Five thousand striking workers took over the streets of Sydney’s CBD on Thursday 6 September, demanding fairer laws for workers, the abolition of anti-union bodies, and the right to strike.
Hundreds of construction sites were shut down as thousands of workers walked off the job in illegal strike action. They were opposing the Australian Building Construction Commission (ABCC), a union watchdog which persecutes the construction union.
The rally happened on the same day as another horrific workplace accident left a construction worker dead and two others injured in Victoria.
One CFMMEU worker told Solidarity, “The big companies use the ABCC to prevent the union from coming on site and informing the workers about whether they’re being treated fairly and being paid the right money.”
Wharfies from the three terminals at Port Botany shut down the port with a four-hour stoppage. The ETU, the plumbers’ union and the AMWU had strong contingents.
The rally put the heat on the Coalition government, at a time they are weak and divided. New Prime Minister Scott Morrison has threatened to deregister the CFMMEU. Darren Greenfield, NSW secretary of the CFMMEU construction division told a cheering crowd they should, “deregister the banks, deregister the Liberal party.” He said, “This government cannot stand organised labour in this country. [But] they’re on their knees, you can see the rabble they are now. We just have to push ‘em out, and hold the other side to account.”
ACTU President Michele O’Neil argued that: “We are fighting because the system is broken. We have had 30 years of economic growth in Australia, but workers’ wages are going backwards.
“We need new bargaining rights, where we can bargain across sectors, across supply chains and industries. We need new rights, where workers can actually stick together…and take industrial action.”
This is the fourth time in two years construction workers have walked off the job in Sydney, often joined by the MUA. They are sending a message to the Labor opposition that the CFMMEU expects them to honour their promise to abolish the ABCC when in power.
One construction worker at the rally said, “I’m not confident in any politician at the moment. Marches like this go a long way to keeping them accountable.”
We need more strikes like this, with more unions involved. Another stopwork rally has already been called for 23 October in Sydney, joining unions in Melbourne who will rally on the same day.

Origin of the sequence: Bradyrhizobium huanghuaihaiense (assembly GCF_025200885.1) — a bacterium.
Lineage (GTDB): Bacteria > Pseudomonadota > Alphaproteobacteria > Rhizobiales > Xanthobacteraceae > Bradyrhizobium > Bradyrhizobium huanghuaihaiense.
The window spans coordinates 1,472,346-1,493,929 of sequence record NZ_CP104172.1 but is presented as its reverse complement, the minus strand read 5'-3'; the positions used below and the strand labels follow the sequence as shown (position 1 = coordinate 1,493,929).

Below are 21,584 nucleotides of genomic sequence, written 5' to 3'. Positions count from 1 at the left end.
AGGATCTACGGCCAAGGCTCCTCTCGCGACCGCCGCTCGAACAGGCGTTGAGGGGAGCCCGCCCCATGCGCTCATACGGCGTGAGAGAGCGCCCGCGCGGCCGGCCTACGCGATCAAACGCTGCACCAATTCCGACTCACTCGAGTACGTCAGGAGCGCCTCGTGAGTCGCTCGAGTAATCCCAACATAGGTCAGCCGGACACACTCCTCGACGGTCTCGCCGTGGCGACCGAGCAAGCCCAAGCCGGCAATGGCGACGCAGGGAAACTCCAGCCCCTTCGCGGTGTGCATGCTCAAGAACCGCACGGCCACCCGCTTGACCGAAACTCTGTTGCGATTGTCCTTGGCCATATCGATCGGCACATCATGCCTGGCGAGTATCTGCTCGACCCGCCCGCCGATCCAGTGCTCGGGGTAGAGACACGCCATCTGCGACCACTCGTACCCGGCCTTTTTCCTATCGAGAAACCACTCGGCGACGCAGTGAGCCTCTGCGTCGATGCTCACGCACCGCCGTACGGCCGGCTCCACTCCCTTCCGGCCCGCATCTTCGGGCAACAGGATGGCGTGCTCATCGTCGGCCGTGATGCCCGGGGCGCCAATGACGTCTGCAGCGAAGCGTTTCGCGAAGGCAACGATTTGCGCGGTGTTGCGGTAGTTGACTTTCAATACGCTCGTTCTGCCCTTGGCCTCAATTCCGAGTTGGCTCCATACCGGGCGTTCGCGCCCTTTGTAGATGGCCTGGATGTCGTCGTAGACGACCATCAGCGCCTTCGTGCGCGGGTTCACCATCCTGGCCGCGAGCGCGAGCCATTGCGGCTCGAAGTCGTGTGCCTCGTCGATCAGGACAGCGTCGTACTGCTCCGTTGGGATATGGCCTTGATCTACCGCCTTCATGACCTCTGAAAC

But with the Liberals’ loss at the next election likely, there needs to be more pressure on the Labor party to meet the union movement’s demands.
At the ACTU congress in July, National Construction Secretary Dave Noonan distributed a leaflet reminding delegates of the damage inflicted by the previous Labor government: “The Rudd/Gillard government, which the CFMEU construction division helped get elected, gave us IR laws that resulted in million of dollars in fines and our officials and members persecuted for doing their jobs. We as a trade union movement must ensure this never happens again.”
This shows why we need to build pressure on Labor to really Change the Rules at work. Labor has committed to some significant changes but has not indicated it will do anything to reduce restrictions on the right to strike. Yet so far the bulk of the union movement has restricted the Change the Rules campaign to electoral campaigning in marginal seats, simply designed to elect a Labor government.
Right to strike
Maritime Workers took stopwork action under the demand “the right to strike”. The demand was also popular with construction and other workers. The right to strike campaign collected 350 signatures on a petition to scrap the anti-strike provisions from the Fair Work Act in favour of the unrestricted right to strike. The petition also called for the ACTU to organise national stopwork rallies.
Speakers at the rally highlighted the GWC Cranes and Boom cranes strikes, which have been suspended on the basis they are “pattern bargaining” – the union is using a template agreement across multiple sites. So it should! This again highlights just how far the anti-strike laws have gone. We need a clear union-wide campaign against the laws, and to openly defy them.
Between now and the next rally in October delegates across the union movement should pass motions calling on their union to bring people out on stopwork action, or at the least to mobilise large contingents. We need to bring down this government and show Labor we are ready to keep up the fight.
By Erima Dall
Sydney Right to Strike public meeting
Change the rules for Esso workers
3pm Sunday 22 September, MUA offices 365 Sussex St
Speakers include AMWU delegate Troy Carter from the Esso dispute—where workers have been picketing for over 440 days
Facebook event here